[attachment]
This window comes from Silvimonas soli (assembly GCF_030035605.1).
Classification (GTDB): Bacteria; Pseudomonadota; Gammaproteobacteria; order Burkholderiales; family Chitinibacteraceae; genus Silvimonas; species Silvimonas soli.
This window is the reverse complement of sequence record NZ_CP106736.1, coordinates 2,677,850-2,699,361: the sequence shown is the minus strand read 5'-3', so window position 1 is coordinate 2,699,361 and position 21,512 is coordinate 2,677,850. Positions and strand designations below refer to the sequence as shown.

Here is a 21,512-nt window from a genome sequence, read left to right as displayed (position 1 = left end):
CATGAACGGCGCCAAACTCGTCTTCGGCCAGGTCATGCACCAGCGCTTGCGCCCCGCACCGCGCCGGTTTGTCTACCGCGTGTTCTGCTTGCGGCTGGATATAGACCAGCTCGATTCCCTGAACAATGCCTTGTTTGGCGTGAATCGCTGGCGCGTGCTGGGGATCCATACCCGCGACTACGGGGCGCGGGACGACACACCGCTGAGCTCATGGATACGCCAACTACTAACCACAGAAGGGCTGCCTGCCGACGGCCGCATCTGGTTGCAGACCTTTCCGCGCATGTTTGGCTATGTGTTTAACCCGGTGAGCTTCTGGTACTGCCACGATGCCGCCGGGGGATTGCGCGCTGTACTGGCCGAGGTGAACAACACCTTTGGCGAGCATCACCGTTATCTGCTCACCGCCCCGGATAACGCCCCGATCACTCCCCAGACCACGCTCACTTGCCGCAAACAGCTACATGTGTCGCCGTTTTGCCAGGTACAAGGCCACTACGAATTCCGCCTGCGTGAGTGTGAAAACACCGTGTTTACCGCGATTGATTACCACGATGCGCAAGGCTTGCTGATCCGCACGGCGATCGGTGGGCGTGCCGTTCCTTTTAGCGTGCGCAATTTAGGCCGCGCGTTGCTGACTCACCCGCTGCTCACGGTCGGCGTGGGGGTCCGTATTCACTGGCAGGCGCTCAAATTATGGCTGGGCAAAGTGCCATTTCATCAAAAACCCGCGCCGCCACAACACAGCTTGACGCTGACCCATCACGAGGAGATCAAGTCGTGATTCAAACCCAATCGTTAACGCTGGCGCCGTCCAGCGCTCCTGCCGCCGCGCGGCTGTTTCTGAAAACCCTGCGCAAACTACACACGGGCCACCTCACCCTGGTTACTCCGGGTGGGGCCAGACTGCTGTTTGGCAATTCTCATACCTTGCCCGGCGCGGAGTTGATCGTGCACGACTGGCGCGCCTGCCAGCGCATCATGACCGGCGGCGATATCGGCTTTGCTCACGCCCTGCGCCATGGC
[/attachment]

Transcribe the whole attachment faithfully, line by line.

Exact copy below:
This window comes from Silvimonas soli (assembly GCF_030035605.1).
Classification (GTDB): Bacteria; Pseudomonadota; Gammaproteobacteria; order Burkholderiales; family Chitinibacteraceae; genus Silvimonas; species Silvimonas soli.
This window is the reverse complement of sequence record NZ_CP106736.1, coordinates 2,677,850-2,699,361: the sequence shown is the minus strand read 5'-3', so window position 1 is coordinate 2,699,361 and position 21,512 is coordinate 2,677,850. Positions and strand designations below refer to the sequence as shown.

Here is a 21,512-nt window from a genome sequence, read left to right as displayed (position 1 = left end):
CATGAACGGCGCCAAACTCGTCTTCGGCCAGGTCATGCACCAGCGCTTGCGCCCCGCACCGCGCCGGTTTGTCTACCGCGTGTTCTGCTTGCGGCTGGATATAGACCAGCTCGATTCCCTGAACAATGCCTTGTTTGGCGTGAATCGCTGGCGCGTGCTGGGGATCCATACCCGCGACTACGGGGCGCGGGACGACACACCGCTGAGCTCATGGATACGCCAACTACTAACCACAGAAGGGCTGCCTGCCGACGGCCGCATCTGGTTGCAGACCTTTCCGCGCATGTTTGGCTATGTGTTTAACCCGGTGAGCTTCTGGTACTGCCACGATGCCGCCGGGGGATTGCGCGCTGTACTGGCCGAGGTGAACAACACCTTTGGCGAGCATCACCGTTATCTGCTCACCGCCCCGGATAACGCCCCGATCACTCCCCAGACCACGCTCACTTGCCGCAAACAGCTACATGTGTCGCCGTTTTGCCAGGTACAAGGCCACTACGAATTCCGCCTGCGTGAGTGTGAAAACACCGTGTTTACCGCGATTGATTACCACGATGCGCAAGGCTTGCTGATCCGCACGGCGATCGGTGGGCGTGCCGTTCCTTTTAGCGTGCGCAATTTAGGCCGCGCGTTGCTGACTCACCCGCTGCTCACGGTCGGCGTGGGGGTCCGTATTCACTGGCAGGCGCTCAAATTATGGCTGGGCAAAGTGCCATTTCATCAAAAACCCGCGCCGCCACAACACAGCTTGACGCTGACCCATCACGAGGAGATCAAGTCGTGATTCAAACCCAATCGTTAACGCTGGCGCCGTCCAGCGCTCCTGCCGCCGCGCGGCTGTTTCTGAAAACCCTGCGCAAACTACACACGGGCCACCTCACCCTGGTTACTCCGGGTGGGGCCAGACTGCTGTTTGGCAATTCTCATACCTTGCCCGGCGCGGAGTTGATCGTGCACGACTGGCGCGCCTGCCAGCGCATCATGACCGGCGGCGATATCGGCTTTGCTCACGCCCTGCGCCATGGC